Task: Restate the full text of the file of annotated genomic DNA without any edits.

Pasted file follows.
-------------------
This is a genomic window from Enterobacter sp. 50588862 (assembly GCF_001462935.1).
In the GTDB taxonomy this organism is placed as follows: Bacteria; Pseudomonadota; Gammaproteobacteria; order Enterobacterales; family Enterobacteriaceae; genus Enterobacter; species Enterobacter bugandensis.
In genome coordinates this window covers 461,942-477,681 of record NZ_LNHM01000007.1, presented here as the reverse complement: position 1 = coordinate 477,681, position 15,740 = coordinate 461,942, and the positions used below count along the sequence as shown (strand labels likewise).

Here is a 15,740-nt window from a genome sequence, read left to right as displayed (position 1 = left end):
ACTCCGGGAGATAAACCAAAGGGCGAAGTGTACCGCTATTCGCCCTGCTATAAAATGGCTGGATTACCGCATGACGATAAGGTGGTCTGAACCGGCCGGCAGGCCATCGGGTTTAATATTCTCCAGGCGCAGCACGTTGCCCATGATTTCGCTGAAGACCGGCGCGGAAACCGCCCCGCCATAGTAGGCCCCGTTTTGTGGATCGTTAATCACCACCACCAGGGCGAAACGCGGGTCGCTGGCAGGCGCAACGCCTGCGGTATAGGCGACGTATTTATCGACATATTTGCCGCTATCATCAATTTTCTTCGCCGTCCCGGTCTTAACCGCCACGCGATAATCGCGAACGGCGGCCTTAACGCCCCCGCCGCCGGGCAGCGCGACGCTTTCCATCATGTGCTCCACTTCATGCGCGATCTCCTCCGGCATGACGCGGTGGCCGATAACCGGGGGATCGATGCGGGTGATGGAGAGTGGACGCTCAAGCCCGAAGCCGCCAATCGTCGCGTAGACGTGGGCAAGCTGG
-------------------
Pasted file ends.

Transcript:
This is a genomic window from Enterobacter sp. 50588862 (assembly GCF_001462935.1).
In the GTDB taxonomy this organism is placed as follows: Bacteria; Pseudomonadota; Gammaproteobacteria; order Enterobacterales; family Enterobacteriaceae; genus Enterobacter; species Enterobacter bugandensis.
In genome coordinates this window covers 461,942-477,681 of record NZ_LNHM01000007.1, presented here as the reverse complement: position 1 = coordinate 477,681, position 15,740 = coordinate 461,942, and the positions used below count along the sequence as shown (strand labels likewise).

Here is a 15,740-nt window from a genome sequence, read left to right as displayed (position 1 = left end):
ACTCCGGGAGATAAACCAAAGGGCGAAGTGTACCGCTATTCGCCCTGCTATAAAATGGCTGGATTACCGCATGACGATAAGGTGGTCTGAACCGGCCGGCAGGCCATCGGGTTTAATATTCTCCAGGCGCAGCACGTTGCCCATGATTTCGCTGAAGACCGGCGCGGAAACCGCCCCGCCATAGTAGGCCCCGTTTTGTGGATCGTTAATCACCACCACCAGGGCGAAACGCGGGTCGCTGGCAGGCGCAACGCCTGCGGTATAGGCGACGTATTTATCGACATATTTGCCGCTATCATCAATTTTCTTCGCCGTCCCGGTCTTAACCGCCACGCGATAATCGCGAACGGCGGCCTTAACGCCCCCGCCGCCGGGCAGCGCGACGCTTTCCATCATGTGCTCCACTTCATGCGCGATCTCCTCCGGCATGACGCGGTGGCCGATAACCGGGGGATCGATGCGGGTGATGGAGAGTGGACGCTCAAGCCCGAAGCCGCCAATCGTCGCGTAGACGTGGGCAAGCTGG